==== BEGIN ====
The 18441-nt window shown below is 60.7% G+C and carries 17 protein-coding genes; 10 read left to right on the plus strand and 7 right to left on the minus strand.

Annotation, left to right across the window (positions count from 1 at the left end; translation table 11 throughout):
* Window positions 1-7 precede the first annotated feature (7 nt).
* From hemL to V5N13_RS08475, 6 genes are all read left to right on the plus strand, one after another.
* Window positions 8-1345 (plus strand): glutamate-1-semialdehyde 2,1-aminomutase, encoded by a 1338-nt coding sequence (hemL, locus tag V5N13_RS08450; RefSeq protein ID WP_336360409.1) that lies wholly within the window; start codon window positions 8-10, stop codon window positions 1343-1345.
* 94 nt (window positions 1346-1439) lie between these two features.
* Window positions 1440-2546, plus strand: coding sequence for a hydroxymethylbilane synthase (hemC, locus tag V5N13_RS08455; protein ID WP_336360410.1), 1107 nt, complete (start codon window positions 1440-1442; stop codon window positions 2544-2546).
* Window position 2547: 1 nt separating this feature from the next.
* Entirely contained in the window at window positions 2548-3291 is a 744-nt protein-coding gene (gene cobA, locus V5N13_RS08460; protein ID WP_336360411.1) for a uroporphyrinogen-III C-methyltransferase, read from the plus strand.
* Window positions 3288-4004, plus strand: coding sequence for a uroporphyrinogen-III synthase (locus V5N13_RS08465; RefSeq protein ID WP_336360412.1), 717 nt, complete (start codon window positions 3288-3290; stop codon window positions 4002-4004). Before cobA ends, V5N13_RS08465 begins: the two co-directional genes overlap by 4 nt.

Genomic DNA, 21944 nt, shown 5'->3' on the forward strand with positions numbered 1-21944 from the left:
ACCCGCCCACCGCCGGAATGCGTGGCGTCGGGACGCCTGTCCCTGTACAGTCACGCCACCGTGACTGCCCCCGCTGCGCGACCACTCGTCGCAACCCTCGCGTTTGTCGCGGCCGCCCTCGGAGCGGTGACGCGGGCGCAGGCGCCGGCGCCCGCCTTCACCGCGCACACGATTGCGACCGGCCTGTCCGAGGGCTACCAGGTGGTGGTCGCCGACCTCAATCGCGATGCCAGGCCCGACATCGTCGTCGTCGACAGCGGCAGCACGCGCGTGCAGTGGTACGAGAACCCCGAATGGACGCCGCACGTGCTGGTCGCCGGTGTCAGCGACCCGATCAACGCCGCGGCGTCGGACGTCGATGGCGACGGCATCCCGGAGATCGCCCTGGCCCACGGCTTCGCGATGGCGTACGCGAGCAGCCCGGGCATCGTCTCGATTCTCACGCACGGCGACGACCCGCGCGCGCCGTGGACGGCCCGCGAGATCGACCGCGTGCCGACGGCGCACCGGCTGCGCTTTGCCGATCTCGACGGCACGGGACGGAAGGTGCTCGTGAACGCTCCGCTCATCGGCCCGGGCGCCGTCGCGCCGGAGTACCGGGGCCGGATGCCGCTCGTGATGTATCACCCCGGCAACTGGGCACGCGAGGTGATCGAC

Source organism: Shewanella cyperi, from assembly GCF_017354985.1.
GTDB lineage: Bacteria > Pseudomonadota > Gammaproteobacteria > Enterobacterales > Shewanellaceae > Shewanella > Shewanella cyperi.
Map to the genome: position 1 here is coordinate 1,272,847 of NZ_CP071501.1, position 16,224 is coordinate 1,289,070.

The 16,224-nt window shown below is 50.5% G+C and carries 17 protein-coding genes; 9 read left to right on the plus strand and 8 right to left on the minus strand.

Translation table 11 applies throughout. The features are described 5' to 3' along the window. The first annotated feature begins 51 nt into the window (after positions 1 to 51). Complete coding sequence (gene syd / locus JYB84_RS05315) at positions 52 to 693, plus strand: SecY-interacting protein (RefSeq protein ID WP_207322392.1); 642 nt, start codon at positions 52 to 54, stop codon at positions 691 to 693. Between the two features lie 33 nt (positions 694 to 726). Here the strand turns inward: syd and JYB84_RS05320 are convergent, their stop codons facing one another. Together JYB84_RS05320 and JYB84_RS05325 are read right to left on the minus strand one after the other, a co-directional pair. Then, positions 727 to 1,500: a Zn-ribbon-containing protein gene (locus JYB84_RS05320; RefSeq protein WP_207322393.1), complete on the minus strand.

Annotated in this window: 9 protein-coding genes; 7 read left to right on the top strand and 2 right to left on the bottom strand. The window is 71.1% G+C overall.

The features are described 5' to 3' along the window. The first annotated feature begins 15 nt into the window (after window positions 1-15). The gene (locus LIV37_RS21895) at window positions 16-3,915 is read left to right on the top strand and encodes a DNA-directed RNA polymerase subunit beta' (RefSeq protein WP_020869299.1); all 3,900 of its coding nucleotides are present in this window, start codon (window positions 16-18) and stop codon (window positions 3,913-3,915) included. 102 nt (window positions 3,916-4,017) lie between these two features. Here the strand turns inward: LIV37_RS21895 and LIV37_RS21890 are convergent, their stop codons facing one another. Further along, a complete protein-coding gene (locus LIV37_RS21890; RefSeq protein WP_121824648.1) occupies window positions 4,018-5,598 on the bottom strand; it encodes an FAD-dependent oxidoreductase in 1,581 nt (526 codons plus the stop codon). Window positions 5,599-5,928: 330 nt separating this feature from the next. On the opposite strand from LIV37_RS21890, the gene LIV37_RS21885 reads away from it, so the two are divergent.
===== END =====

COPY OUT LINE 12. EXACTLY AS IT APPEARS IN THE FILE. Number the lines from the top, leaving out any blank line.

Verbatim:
ACCCGCCCACCGCCGGAATGCGTGGCGTCGGGACGCCTGTCCCTGTACAGTCACGCCACCGTGACTGCCCCCGCTGCGCGACCACTCGTCGCAACCCTCGCGTTTGTCGCGGCCGCCCTCGGAGCGGTGACGCGGGCGCAGGCGCCGGCGCCCGCCTTCACCGCGCACACGATTGCGACCGGCCTGTCCGAGGGCTACCAGGTGGTGGTCGCCGACCTCAATCGCGATGCCAGGCCCGACATCGTCGTCGTCGACAGCGGCAGCACGCGCGTGCAGTGGTACGAGAACCCCGAATGGACGCCGCACGTGCTGGTCGCCGGTGTCAGCGACCCGATCAACGCCGCGGCGTCGGACGTCGATGGCGACGGCATCCCGGAGATCGCCCTGGCCCACGGCTTCGCGATGGCGTACGCGAGCAGCCCGGGCATCGTCTCGATTCTCACGCACGGCGACGACCCGCGCGCGCCGTGGACGGCCCGCGAGATCGACCGCGTGCCGACGGCGCACCGGCTGCGCTTTGCCGATCTCGACGGCACGGGACGGAAGGTGCTCGTGAACGCTCCGCTCATCGGCCCGGGCGCCGTCGCGCCGGAGTACCGGGGCCGGATGCCGCTCGTGATGTATCACCCCGGCAACTGGGCACGCGAGGTGATCGAC